Skip to main content

Investing in Rural Communities of Nigeria for Agricultural Development: A Strategy for Reducing Rural-Urban Youth Migration | Chapter 09 | Advances and Trends in Agricultural Sciences Vol. 2

Rural-urban youth migration is increasing in developing countries, particularly Nigeria. This has resulted in loss of labour for agricultural production. Distress push factors such as lack of rural credit facilities, unemployment and rural poverty are most important contributory factors while demand pull factors such as perception of high wages from urban employment are also dominant. Decline in food production in developing countries such as Nigeria can be linked to the impart of rural-urban youth migration as well as other variable factors such as economic, soil quality, ecology, climatic conditions, socio-cultural setting and poor farm management. Rural-urban youth migration also reduces the rate of agricultural and rural development. Efforts are needed by Nigerian government at all levels in encouraging rural youths to remain in agriculture through adequate provision of physical and social infrastructure as well as creating an enabling environment devoid of insecurity. This will ensure growth of the agricultural sector and increase rural productivity.

Author(s) Details

E. N. Mbah
Department of Agricultural Extension and Communication, Federal University of Agriculture, Makurdi, Nigeria.

A. J. Attah
Department of Agricultural Extension and Rural Sociology, University of Abuja, Nigeria.

N. E. Amah
Federal College of Animal Heath and Production Technology, Vom, Plateau State, Nigeria.

View Volume: https://doi.org/10.9734/bpi/atias/v2

Comments

Popular posts from this blog

Use of the Arrhenius Equation in Kinetic Analyses and Mathematical Modeling of Rate Data Requires the Most Precise, Even Scrupulous, Application and Term Definitions | Chapter 6 | Theory and Applications of Chemistry Vol. 2

This article presents a critical analysis of the frequent practice of using the Arrhenius equation for mathematical modeling of very many physical and chemical rate processes. This approach may also be used to characterize the controls and mechanisms of the rate processes investigated. We also discuss  the  specific  form  of  the Arrhenius-type  equation  as  a  relationship  meriting  detailed investigations. In our opinion, the use of the Arrhenius relationship often can only approximate to the behavior of such systems, exemplified by the systems discussed below, including the work of N N Semenov, A K Galwey, A G Mershanov, etc. We draw attention to "erroneous" experimental designs, including the so-called "global kinetic mechanism" and other widespread uses of theoretical models which do not necessarily represent the real situation. Such limitations in rate data analyses impact negatively throughout this branch of science. Here we attempt to question these ac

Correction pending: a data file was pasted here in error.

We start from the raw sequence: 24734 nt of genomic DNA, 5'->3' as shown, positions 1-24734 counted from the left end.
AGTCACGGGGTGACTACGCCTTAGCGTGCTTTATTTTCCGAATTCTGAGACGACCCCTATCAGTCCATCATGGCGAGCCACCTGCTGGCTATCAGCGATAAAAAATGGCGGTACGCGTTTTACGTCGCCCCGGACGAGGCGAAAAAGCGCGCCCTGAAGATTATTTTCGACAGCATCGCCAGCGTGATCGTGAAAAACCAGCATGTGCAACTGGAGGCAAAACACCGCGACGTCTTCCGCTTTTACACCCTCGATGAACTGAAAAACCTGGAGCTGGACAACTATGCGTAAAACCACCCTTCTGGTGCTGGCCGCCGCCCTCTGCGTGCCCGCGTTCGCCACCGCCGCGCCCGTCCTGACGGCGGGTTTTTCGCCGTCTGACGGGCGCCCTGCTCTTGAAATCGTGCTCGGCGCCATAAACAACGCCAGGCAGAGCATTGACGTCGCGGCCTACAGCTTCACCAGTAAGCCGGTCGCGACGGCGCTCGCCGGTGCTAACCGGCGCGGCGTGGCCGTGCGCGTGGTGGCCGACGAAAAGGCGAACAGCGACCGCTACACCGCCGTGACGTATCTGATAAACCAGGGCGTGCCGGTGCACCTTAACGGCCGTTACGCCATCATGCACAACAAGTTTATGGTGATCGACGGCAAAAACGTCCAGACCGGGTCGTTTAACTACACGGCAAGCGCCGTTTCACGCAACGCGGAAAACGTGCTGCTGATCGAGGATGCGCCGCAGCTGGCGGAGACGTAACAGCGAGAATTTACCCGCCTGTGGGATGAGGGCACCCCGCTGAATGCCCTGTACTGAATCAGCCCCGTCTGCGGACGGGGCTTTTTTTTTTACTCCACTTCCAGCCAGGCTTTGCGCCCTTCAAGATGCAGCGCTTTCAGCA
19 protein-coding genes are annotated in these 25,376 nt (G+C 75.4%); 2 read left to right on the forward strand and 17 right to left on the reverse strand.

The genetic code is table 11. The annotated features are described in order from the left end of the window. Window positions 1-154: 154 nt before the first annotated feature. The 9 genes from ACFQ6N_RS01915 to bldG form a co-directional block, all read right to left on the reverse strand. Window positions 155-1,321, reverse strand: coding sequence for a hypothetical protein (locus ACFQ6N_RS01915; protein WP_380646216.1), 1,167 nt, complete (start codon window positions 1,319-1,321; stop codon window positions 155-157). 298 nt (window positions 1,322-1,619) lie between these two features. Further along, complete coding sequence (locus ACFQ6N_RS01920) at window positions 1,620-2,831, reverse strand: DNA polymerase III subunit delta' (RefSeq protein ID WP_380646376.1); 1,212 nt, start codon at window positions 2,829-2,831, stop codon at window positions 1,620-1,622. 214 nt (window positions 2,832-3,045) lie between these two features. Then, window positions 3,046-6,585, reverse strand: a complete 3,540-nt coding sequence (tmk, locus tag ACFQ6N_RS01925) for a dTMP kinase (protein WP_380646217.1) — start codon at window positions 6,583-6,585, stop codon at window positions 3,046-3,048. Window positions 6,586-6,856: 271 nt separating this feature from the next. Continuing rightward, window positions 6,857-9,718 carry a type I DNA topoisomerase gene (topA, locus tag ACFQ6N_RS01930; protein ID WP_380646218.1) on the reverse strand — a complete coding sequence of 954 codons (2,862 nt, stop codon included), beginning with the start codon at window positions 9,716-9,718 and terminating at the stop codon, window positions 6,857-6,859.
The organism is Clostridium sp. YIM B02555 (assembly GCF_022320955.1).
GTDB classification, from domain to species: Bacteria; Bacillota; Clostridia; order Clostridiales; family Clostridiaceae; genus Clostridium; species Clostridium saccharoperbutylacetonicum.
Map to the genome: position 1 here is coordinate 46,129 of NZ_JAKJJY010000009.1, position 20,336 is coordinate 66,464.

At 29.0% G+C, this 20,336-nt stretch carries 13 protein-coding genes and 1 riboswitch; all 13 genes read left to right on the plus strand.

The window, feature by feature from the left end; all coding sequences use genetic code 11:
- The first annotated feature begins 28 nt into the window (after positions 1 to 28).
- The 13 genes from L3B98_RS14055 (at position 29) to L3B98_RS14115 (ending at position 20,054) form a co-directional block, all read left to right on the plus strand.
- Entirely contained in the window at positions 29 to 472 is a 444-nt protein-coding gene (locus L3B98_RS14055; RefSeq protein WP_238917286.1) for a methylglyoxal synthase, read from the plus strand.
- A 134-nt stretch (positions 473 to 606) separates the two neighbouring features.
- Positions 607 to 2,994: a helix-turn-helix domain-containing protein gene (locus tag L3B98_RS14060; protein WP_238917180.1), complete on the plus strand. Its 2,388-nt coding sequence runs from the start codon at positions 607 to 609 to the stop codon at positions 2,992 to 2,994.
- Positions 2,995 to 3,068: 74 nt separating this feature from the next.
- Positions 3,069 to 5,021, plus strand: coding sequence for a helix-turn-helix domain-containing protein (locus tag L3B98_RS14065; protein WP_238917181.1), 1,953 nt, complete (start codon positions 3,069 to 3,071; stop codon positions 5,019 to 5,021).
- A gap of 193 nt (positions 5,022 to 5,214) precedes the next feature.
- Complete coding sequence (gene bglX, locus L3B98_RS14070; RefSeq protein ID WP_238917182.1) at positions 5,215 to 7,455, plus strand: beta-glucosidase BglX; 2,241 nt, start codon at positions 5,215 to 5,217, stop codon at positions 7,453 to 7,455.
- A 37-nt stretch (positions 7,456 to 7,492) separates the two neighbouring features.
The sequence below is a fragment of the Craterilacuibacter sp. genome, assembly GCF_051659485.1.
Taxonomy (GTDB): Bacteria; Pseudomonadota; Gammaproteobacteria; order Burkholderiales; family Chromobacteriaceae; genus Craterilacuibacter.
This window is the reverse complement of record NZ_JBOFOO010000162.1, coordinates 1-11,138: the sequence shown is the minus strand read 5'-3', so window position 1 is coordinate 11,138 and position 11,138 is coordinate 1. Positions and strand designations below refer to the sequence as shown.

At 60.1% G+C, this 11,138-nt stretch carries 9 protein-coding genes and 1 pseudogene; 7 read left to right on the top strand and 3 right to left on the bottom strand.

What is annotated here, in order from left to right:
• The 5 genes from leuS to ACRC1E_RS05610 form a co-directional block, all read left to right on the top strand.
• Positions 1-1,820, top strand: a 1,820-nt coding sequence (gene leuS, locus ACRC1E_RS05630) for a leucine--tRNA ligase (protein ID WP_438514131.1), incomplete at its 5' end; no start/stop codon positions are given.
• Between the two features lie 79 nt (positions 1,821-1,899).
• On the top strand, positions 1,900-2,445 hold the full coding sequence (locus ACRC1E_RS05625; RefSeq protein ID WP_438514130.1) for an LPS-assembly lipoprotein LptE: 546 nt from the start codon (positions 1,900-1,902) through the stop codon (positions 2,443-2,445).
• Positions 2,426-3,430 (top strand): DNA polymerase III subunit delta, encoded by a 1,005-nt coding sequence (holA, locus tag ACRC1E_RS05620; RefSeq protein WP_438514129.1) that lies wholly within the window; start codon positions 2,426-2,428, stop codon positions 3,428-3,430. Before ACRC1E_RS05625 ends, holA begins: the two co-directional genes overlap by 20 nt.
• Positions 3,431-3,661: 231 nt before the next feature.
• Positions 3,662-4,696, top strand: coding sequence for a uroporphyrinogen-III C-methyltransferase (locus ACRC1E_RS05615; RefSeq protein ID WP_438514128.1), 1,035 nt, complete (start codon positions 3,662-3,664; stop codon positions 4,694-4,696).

A Brief Study of Middleware Technologies: Programming Applications and Management Systems | Chapter 15 | Novel Research Aspects in Mathematical and Computer Science Vol. 1

  Many platforms, services, applications, hardware, and operating systems are connected through the middleware layer. Because the middleware layer abstracts much low-level complexity and makes applications and software systems portable, it allows disparate systems to interface and function together in harmony. Middleware technologies enable software engineers to swiftly construct software systems and applications, allowing developers to focus on more important tasks. This chapter examines several types of middleware systems and discusses middleware capabilities, middleware operation, middleware's function in cloud-based systems, and the best middleware platforms to use. Middleware systems are widely utilised and can be found in practically any software system or application. Middleware programmes provide as a link between many sorts of systems and protocols. They serve as a mechanism for various systems. To successfully exchange information, it runs on a variety of operating system

A Facility-based Assessment of Internalized Stigma among Patients with Severe Mental Illnesses in Maiduguri, North-Eastern Nigeria | Chapter 05 | Emerging Research in Medical Sciences Vol. 3

Introduction: Public stigmatization of mental illnesses might lead to the internalization of the stigma by persons with mental illness (PWMIs) which might also lead to erosion of self-esteem and negative consequences on treatment outcome. This study assessed the prevalence of internalized stigma and analyzed its socio-demographic and clinical predictors among PWMIs in a sub-Saharan African mental health facility. Methods: Patients with schizophrenia, bipolar disorder and severe depression (n = 370) were randomly interviewed at the out-patient department of the Federal Neuropsychiatric Hospital, Maiduguri. They completed the sociodemographic and clinical proformata, Oslo social support scale, and an adapted version of the internalized stigma of mental illness scale (ISMI). Results: A total of 83 subjects (22.5%) met the study's criterion score for high internalized stigma. The independent predictors of high internalized stigma were; poor social support (Odds ratio, OR =